Monumenti della food security. Granai e città capitali al tramonto dell’Antico Regime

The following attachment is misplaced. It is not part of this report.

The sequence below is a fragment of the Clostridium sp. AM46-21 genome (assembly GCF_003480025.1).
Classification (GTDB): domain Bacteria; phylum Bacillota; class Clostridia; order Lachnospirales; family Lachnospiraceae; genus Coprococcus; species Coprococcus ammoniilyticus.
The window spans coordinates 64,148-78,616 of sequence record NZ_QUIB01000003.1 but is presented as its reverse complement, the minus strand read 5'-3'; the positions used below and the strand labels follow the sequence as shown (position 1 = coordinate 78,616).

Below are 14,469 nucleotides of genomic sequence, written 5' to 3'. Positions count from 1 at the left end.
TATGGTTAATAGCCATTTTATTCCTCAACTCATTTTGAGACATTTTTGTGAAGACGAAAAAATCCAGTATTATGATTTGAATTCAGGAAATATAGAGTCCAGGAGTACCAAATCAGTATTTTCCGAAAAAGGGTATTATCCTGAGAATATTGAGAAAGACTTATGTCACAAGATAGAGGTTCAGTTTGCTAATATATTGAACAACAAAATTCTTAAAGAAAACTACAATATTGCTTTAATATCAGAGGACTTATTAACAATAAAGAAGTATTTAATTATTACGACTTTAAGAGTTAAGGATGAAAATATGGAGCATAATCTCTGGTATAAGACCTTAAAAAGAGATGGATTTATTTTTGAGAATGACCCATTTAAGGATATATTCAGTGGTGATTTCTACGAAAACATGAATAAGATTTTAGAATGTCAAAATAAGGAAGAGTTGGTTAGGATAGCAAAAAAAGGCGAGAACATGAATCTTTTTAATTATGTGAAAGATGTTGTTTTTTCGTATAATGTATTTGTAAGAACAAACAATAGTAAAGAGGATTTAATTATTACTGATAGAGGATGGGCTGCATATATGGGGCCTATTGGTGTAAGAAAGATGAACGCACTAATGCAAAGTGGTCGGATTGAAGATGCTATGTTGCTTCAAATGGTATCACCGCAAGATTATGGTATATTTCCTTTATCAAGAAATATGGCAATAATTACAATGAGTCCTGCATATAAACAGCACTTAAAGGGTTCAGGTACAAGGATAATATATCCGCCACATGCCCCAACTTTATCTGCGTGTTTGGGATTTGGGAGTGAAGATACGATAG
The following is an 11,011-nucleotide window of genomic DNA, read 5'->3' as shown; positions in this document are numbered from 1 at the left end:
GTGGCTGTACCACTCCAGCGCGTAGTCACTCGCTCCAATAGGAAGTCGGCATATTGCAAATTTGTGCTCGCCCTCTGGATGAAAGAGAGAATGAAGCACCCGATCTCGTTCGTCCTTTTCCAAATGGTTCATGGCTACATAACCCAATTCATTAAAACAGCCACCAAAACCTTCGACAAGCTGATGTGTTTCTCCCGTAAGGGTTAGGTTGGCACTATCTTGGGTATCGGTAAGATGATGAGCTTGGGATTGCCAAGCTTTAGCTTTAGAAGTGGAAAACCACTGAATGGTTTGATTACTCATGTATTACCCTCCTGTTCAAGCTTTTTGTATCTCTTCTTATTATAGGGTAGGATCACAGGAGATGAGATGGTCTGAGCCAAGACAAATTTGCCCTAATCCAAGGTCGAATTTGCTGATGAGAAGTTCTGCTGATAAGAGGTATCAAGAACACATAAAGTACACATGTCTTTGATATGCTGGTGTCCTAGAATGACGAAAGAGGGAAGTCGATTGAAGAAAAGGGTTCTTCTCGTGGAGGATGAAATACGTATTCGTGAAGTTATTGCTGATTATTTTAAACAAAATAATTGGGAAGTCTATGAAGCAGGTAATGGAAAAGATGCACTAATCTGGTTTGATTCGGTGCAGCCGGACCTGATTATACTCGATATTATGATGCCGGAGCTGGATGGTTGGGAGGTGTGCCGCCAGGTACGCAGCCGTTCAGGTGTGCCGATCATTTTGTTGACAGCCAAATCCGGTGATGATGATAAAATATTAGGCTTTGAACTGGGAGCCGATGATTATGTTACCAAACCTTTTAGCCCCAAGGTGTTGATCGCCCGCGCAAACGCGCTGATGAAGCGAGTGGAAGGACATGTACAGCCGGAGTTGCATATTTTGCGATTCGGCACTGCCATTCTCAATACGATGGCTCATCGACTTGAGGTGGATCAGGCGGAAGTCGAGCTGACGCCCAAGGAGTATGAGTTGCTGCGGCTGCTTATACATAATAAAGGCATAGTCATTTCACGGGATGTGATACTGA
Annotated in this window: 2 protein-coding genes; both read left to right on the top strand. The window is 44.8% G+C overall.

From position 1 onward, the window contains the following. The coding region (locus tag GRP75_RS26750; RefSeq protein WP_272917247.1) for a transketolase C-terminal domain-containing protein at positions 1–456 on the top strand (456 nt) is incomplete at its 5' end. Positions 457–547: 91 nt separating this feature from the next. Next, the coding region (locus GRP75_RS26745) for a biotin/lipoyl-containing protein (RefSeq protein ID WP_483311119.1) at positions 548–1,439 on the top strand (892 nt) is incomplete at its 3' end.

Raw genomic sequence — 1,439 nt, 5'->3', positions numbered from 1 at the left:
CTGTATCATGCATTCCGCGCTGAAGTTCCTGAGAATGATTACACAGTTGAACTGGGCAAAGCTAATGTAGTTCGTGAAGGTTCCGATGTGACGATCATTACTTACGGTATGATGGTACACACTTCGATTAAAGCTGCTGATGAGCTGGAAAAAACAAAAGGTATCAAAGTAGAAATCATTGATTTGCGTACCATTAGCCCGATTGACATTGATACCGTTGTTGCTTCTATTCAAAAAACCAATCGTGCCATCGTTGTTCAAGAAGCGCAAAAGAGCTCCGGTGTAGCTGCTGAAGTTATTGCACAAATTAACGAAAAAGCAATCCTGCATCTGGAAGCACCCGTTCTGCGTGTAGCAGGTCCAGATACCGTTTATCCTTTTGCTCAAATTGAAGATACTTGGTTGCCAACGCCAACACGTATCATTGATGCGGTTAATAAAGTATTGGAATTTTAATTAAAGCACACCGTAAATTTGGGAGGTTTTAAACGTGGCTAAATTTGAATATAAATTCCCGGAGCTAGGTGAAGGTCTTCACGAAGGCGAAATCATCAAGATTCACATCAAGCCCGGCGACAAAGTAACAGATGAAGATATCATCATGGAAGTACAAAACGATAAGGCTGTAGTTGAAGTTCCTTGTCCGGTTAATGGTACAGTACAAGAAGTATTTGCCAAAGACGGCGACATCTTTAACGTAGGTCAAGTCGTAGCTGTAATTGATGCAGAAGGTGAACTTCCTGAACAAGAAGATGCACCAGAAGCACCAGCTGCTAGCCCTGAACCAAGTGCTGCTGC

Despite the progressive liberalisation of the grain trade, monumental public buildings for the storage of grain were erected in numerous European and Mediterranean capitals between the eighteenth and nineteenth centuries. The essay illustrates some examples and highlights the specificity of late modern technical and political approaches to the management of stocks, which, far from appearing as remnants of mediaeval and early modern annona policies, reconfigure the problems of grain conservation and the function of public granaries within a framework of political centralisation, macroeconomic regulation and communication policy. Theoretically conceived as an instrument of intertemporal price arbitrage without interfering with the functioning of the market, these mammoth buildings, which dominate the urban fabric with their monumentality, seem to fulfil above all a symbolic function of food security, in example as an anti-panic device in times of food crises.